I need to find out if a disk is IDE or SATA (or anything else, maybe). I know that the device is /dev/sda, so I think it's SATA, but I don't know if I can be sure just by the name. I tried looking at dmesg and it always says "SCSI", but I'm sure it's not...

any ideas?

  • I am facing the same problem. Executing lshw doesn't seem to give the correct details.
    – Amit
    Jun 20, 2013 at 12:43
  • i am also facing the same problem... May 5, 2016 at 10:56

7 Answers 7


Interesting question. dmesg should have something like this if it's a SATA drive:

 dmesg | grep -i SATA
 [    3.972803] ata3: SATA max UDMA/133 cmd 0xe800 ctl 0xe400 bmdma 0xd800 irq 18
 [    3.972807] ata4: SATA max UDMA/133 cmd 0xe000 ctl 0xdc00 bmdma 0xd808 irq 18

I then grep'ed the dmesg output for "ata3" and found the serial number:

dmesg | grep -in ata3
397:[    3.972803] ata3: SATA max UDMA/133 cmd 0xe800 ctl 0xe400 bmdma 0xd800 irq 18
409:[    4.183701] ata3.00: ATA-7: ST3160812AS, 3.ADH, max UDMA/133
410:[    4.183706] ata3.00: 312500000 sectors, multi 16: LBA48 NCQ (depth 0/32)
411:[    4.267004] ata3.00: configured for UDMA/133

which could then be looked up smartctl or hdparm -i /dev/<your disk(s)> to match serial with device.

I'm sure someone with l33t shell scripting skillz could do this all up on one line, but this should be pretty solid. If any doubts, I'd check the serial number against the manufacturer's Website as Madhatter suggested.

I ran the same dmesg | grep -i SATA on Ubuntu running on a VMware virtual machine (which treats the virtual drives as SCSI) and a server with SCSI disks; both returned nothing.


One pretty reliable method is to use lshw to lookup the model number and then to lookup the model number on Google to see what type of device it is. This method doesn't work if the drive is in a USB enclosure, some USB controllers hide the HD info from you.

So for this system you would do a search on ST31500341AS. and find that it is a 1.5TB SATA drive.

root@pabil:# lshw -class disk
       description: ATA Disk
       product: ST31500341AS
       vendor: Seagate
       physical id: 0
       bus info: scsi@0:0.0.0
       logical name: /dev/sda
       version: CC1H
       serial: 9VS0R1WB
       size: 1397GiB (1500GB)
       capabilities: partitioned partitioned:dos
       configuration: ansiversion=5 signature=000473f5
  • Kind of a dupe of MadHatter's answer.
    – gravyface
    Oct 25, 2010 at 17:06
  • 1
    @gravyface, I suppose, but on several Linux distros I believe lshw is in the base install but smartctl requires adding a package. Also lshw is a more generic tool that can be used to gather other information about the system.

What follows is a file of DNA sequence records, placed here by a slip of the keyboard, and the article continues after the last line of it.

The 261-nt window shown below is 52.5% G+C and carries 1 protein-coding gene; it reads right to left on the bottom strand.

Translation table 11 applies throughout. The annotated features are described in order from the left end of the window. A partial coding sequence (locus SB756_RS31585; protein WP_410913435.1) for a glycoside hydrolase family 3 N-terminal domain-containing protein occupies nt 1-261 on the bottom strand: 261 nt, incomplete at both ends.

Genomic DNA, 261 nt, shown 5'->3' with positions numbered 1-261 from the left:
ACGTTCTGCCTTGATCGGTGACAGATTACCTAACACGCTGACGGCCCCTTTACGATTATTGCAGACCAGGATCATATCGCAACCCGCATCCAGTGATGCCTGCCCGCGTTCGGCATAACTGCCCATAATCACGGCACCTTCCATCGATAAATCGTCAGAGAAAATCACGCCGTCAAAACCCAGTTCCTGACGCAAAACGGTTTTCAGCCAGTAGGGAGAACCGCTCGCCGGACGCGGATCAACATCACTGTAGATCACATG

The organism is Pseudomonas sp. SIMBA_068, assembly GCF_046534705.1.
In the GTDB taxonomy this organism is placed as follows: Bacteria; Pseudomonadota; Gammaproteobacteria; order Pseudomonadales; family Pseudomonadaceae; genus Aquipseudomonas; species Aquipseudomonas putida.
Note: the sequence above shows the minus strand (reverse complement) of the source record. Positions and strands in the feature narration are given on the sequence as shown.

– Zoredache
    Oct 25, 2010 at 17:20

If it were IDE, it would very likely show up as /dev/hda. You could try smartctl -a /dev/sda which will produce a lot of information including manufacturer and model number; cross-referencing that on the manufacturer's website is usually fairly simple.

  • I should add that the smartctl command is safe to use on a running system (at least, the manual doesn't say it's not, which it does when there are known issues, and it's never gone wrong for me).
    – MadHatter
    Oct 25, 2010 at 13:48
  • This is not always the case with Ubuntu. On my home server, running Ubuntu 8.10, all 3 of my disks are /dev/sda, (SATA) /dev/sdb, (SATA) /dev/sdc (IDE).
    – gravyface
    Oct 25, 2010 at 14:47
  • As I said, "very likely". I've never known a system not do it, but then I've never run ubuntu, so thought caution was in order - and I was right. THANK YOU for posting more information!
    – MadHatter
    Oct 25, 2010 at 14:56

MadHatter is right in that the designation difference would be /dev/hdx versus /dev/sdx. But the surest way is to open the case and look at the cable. You don't necessarily need to shut off the machine to do that, depending on the system you're looking at and what kind of tangled nest of cables you have around the case.

If the system can be rebooted you could use the Ultimate Boot CD to run a hard disk diagnostic, they normally identify the drive type and model. Even the BIOS might tell you at reboot what kind of drive it is.


Look at the cables/connectors or look at dmesg.

You cannot rely on /dev/hd for PATA drives. For modern systems all PATA/SATA drives will show up as /dev/sd because the new ATA layer uses the sd prefix. You will only see /dev/hd if your OS uses the old deprecated ATA drivers.

  • Interesting to know. I did some Googling and sometime around Ubuntu 6.x (~2007) there was some bugs as the new layer changes you've suggested weren't changed in fstab and some users couldn't boot. I'm running 8.10, and all my drives are /dev/sd. However, even recent Ubuntu documentation seems to suggest that /dev/hd is for IDE drives and /dev/sd is for SATA/SCSI. I don't have Ubuntu 10.x running on any systems with IDE drives, but seems like an odd discrepancy.
    – gravyface
    Oct 25, 2010 at 15:25

I realize this post is old (Linux now lumps IDE/PATA drives in with /dev/sd?) but the easiest way to do this nowadays is

sudo hdparm -I /dev/sd? | grep 'sd.\|ATA'

Which gives the following output for a system with one SATA and one PATA drive:

ATA device, with non-removable media
        Transport: Serial, SATA 1.0a, SATA II Extensions, SATA Rev 2.5, SATA Rev 2.6
ATA device, with non-removable media
        Used: ATA/ATAPI-6 T13 1410D revision 3a 

If you run sudo hdparm -I /dev/sdX | grep Gen, it should give you output something like this on a SATA drive. Not got IDE or SCSI I can test with, but should be different on them, as SATA has different speeds.

` sudo hdparm -I /dev/sda | grep Gen

   *    General Purpose Logging feature set
   *    Gen1 signaling speed (1.5Gb/s)
   *    Gen2 signaling speed (3.0Gb/s)`

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